During a trip to El Salvador and Peru, Mr. Carlos Slim, former US President Bill Clinton and philanthropist Frank Giustra visited local communities where the Carlos Slim Foundation, the Clinton Foundation and the Clinton-Giustra-Slim Enterprise Partnership develop important health and employment initiatives, benefitting vulnerable populations.
Aid provided and achievements
In El Salvador the results of the “Access to Jobs Program” (AOL according to its Spanish acronym) were reviewed. The Clinton-Giustra-Slim Enterprise Partnership supports the initiative. Achievements made during the second phase of the Meso-American Health Initiative 2015 were also monitored. This project is implemented by the Carlos Slim Foundation in partnership with the Bill & Melinda Gates Foundation, the Government of Spain and the Inter-American Development Bank.
- Access to Jobs Program (AOL). This initiative was launched in El Salvador on November 2013 with the aim to promote sustainable economic development and help people find their way out of poverty. AOL provides technical assistance, revolving loans and supplies to farmers in San Salvador and the mountainous regions of the country. It also purchases their fruits, vegetables and greens to sell them later in 48 stores.
From its outset, the AOL initiative has supported 300 small and medium sized farmers, benefiting 1,100 people (including their families).
- Meso-American Health Initiative 2015. Since 2012, the Carlos Slim Foundation supports this initiative in El Salvador, six other Central American countries and the Mexican state of Chiapas. The project, implemented in partnership with the Bill & Melinda Gates Foundation, the Government of Spain and the Inter-American Development Bank, aims to reduce health disparities in the Meso-American region, particularly as regards maternal health, vaccines and child nutrition.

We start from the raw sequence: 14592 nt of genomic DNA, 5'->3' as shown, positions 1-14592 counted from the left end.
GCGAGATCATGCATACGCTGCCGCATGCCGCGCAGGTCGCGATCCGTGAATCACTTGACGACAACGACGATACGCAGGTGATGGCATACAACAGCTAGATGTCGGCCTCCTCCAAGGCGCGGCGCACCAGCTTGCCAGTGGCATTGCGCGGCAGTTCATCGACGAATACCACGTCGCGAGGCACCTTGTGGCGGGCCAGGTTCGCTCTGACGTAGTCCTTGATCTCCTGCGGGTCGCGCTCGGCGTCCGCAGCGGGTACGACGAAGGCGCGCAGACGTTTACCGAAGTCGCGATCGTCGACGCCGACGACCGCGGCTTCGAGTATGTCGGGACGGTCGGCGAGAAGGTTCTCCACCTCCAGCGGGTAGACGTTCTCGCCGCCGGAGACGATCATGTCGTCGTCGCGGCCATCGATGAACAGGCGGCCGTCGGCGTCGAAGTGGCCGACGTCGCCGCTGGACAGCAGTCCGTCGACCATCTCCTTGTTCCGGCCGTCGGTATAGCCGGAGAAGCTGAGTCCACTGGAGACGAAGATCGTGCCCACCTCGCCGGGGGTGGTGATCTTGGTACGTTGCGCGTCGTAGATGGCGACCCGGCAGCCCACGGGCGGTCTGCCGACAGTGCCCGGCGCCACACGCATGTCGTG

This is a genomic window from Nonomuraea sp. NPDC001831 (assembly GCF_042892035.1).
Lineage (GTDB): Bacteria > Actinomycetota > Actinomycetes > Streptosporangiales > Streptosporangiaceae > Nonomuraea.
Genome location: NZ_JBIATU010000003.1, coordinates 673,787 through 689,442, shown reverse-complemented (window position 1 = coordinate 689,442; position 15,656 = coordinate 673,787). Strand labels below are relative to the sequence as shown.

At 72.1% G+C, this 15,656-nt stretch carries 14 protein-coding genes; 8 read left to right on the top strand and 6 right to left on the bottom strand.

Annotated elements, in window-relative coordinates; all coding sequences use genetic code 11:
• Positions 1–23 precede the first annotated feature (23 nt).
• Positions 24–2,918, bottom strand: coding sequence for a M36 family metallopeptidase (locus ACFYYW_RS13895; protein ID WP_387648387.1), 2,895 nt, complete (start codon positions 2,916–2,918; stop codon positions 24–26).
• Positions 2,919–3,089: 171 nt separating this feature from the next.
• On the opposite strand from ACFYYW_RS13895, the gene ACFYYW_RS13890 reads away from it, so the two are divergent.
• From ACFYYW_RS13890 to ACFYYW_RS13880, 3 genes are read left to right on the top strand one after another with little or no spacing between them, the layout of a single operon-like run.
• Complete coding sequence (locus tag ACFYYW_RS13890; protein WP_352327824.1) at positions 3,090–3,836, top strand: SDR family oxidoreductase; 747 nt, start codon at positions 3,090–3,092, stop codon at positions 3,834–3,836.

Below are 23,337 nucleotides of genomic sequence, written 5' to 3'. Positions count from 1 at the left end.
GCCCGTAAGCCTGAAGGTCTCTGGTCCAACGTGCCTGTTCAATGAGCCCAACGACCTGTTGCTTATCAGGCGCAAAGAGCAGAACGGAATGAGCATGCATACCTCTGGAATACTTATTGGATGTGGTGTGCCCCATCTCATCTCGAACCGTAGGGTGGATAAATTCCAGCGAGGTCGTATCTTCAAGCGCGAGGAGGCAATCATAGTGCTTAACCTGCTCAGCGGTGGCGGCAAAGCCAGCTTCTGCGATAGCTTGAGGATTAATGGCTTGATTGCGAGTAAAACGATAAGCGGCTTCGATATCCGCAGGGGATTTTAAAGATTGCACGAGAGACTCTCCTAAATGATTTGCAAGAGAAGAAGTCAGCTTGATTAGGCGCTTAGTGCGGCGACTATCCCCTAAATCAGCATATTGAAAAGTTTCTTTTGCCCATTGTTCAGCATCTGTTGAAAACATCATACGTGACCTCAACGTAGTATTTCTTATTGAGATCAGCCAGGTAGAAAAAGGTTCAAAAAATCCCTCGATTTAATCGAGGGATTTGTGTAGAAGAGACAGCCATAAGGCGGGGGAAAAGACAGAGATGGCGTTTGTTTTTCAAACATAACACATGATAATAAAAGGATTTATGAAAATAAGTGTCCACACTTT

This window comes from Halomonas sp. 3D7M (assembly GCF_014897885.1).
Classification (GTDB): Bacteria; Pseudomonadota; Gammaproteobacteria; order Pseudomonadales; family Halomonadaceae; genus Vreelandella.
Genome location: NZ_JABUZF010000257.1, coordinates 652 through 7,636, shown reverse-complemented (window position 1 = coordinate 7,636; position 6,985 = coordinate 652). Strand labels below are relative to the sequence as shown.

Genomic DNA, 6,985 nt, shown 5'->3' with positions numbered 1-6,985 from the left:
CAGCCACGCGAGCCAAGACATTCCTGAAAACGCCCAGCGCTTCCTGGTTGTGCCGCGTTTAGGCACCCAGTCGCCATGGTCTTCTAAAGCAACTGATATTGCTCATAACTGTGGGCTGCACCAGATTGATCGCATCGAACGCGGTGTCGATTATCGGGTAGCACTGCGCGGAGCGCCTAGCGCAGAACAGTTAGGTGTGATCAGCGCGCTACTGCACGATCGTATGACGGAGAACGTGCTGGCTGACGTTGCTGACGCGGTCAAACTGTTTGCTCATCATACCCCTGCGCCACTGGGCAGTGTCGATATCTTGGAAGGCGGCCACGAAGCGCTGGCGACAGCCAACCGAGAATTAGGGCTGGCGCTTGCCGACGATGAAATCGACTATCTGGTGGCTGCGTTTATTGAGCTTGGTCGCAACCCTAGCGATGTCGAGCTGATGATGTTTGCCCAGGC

The program is being implemented in two phases and it now operates in 14 municipalities across El Salvador. The first phase concluded in 2014 and covered 74 health units that attained 80% of their expected goals. The program benefited a population of 26,808 children under the age of 5 as well as 59,819 women in reproductive age. The second phase began on July 21, 2015 and will last 18 months.
Aid provided and achievements
In Peru the results of the Chakipi Access Initiative were reviewed. The initiative is operated by the Clinton-Giustra-Slim Enterprise Partnership and supported by the Program for Free Cataract Surgeries, implemented by the Carlos Slim Foundation in partnership with the Clinton Foundation and the Interactive Platform for On-line Health Education (PIEENSO according to its Spanish acronym).
- Chakipi. This program began in 2013. The word “Chakipi” means “to your home” in the Quechua language. This initiative provides training on sales techniques to women living in five remote rural zones of Peru. It delivers a range of products like enriched foods, low-cost solar lamps, personal and homecare products, etc. The program allows women to sell these products in their communities, as an additional source of income. This also increases the availability of essential products in these rural communities.
Chakipi has helped 800 women to become salespersons, increase their income and improve their quality of life.
- Program for Free Cataract Surgeries. The Carlos Slim Foundation launched this initiative on July 2009 in Peru, in partnership with the Clinton Foundation and the Peruvian Ministry of Health (MINSA). This program is valued as an important part of the National Plan to Fight against Cataract Blindness. Thanks to this initiative 50,682 persons living in conditions of poverty have benefited from cataract surgery.
- Interactive Platform for On-line Health Education (PIEENSO).In November 2013, the Carlos Slim Foundation launched the PIEENSO initiative to benefit the Peruvian population. In partnership with the Peruvian Ministry of Health (MINSA), this platform has provided training to 130 health professionals in 17 regions across Peru. Training is provided as a Diploma on Female Cancer, as part of the “Plan Esperanza” (Hope Plan) that aims to prevent and treat cancer.